The next day was canned due to wind strength. However, the third day looked very good- very light winds, blue skies, and an excellent forecast. Unfortunately, a persistently over the back breeze ruled out Mystic Mountain, so for the only time in the competition, a decision was made to hold the contest elsewhere.
We ended up driving 50km or so to Ray's Place, a site close to the Pines on the Buckland Ridge, very close to where I had landed a few days earlier on my cross country flight.
A slight problem with Ray's Place is the low elevation- less than 300m above the bomb out paddock, and therefore easy to bomb, with no quick retrieve for a re-fly. Inevitably, by the time we all got there, it wasn't early, and the first thermal cycle swept up the hill before the task was called. Unbeknown to us, this would be only one of two cycles to come up the hill before the task window closed.
With a task set 74km out over the flatland to the West, the window opened. Everyone waited, then a little puff of wind came up the hill. Someone took off- and bombed. Someone else took off, and scratched oh so sloooowly up the hill. Harmony took off, and suddenly it was a scramble to get off the hill. Soon the weak thermal (0.2m/s or so) had forty or more pilots in it. I saw a huge cloud shadowing the ground creeping slowly towards us, and found a spot where I could take off quickly. I found the thermal and scratched in it, gaining inches on every turn. Then I hit a 4m/s down, and had to turn away from the hill, kicking Koalas in the treetops, and watched the thermal neatly separate, Harmony rising up with forty or so other pilots, and me sinking with a dozen or so unfortunates.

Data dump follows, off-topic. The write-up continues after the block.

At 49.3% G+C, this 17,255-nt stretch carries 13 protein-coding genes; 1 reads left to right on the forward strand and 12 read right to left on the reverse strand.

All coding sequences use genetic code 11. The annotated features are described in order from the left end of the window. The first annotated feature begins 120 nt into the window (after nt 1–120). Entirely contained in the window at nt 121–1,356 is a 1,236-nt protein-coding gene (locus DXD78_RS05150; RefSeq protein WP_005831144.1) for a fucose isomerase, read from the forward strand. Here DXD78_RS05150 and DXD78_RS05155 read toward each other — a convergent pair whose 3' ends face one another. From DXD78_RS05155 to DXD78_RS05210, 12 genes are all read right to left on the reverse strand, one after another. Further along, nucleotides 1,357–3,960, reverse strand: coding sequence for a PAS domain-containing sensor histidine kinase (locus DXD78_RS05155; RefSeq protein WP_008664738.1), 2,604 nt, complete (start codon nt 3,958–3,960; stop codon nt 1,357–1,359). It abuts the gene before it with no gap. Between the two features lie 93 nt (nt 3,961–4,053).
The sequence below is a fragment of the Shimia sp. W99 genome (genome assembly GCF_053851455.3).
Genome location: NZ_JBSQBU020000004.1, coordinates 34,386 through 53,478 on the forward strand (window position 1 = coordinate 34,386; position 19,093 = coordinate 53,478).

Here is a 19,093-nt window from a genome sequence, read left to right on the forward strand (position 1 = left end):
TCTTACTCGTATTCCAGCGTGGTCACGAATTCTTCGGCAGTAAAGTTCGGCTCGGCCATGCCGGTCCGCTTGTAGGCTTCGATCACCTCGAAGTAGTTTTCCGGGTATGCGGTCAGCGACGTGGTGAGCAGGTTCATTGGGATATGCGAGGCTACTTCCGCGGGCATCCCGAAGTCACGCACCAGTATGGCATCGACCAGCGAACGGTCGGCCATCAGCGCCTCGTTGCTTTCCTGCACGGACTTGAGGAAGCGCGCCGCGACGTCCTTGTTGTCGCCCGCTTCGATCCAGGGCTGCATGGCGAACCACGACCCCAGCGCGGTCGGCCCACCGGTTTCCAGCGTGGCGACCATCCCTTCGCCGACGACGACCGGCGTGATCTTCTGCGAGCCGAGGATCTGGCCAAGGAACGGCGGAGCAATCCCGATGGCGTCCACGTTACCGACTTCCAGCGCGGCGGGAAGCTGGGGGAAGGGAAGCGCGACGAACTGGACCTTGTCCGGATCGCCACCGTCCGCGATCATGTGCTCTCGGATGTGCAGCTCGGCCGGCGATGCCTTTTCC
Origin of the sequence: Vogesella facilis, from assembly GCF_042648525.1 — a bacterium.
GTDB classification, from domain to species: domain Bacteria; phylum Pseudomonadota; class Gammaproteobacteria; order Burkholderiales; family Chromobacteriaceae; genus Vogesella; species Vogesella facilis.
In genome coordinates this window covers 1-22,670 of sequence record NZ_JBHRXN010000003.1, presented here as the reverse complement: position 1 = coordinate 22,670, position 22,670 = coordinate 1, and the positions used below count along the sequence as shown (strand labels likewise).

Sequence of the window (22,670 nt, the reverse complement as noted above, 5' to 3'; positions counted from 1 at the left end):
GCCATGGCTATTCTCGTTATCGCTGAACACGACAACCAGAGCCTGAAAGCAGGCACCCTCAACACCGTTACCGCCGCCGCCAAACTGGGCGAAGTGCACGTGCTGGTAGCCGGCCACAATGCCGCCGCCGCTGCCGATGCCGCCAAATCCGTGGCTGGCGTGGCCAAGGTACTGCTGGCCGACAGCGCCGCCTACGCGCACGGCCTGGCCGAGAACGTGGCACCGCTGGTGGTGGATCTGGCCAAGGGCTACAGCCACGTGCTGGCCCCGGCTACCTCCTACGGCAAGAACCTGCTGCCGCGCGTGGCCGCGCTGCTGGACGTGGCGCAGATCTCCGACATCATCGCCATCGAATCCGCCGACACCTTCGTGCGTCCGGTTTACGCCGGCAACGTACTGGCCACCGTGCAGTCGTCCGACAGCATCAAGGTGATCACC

Our whole team had bombed! Kris took the option of walking back up the hill to re-fly. 34 degree heat had me heading to a farmhouse with Malcolm and Fiona, where we failed to get a retrieve fast enough to re-fly before the window shut. However, we had a great view of thirty pilots sitting on the hill in shadow, failing to take off. A few minutes before window closing, the shadow cleared. A few brave pilots took off and sank out. Then, apparently, an over-the-back breeze came up, and at least a dozen pilots never got to take off! Perversely, five minutes after the window closed, a thermal came through, and one pilot took off and flew back to Bright in constant lift!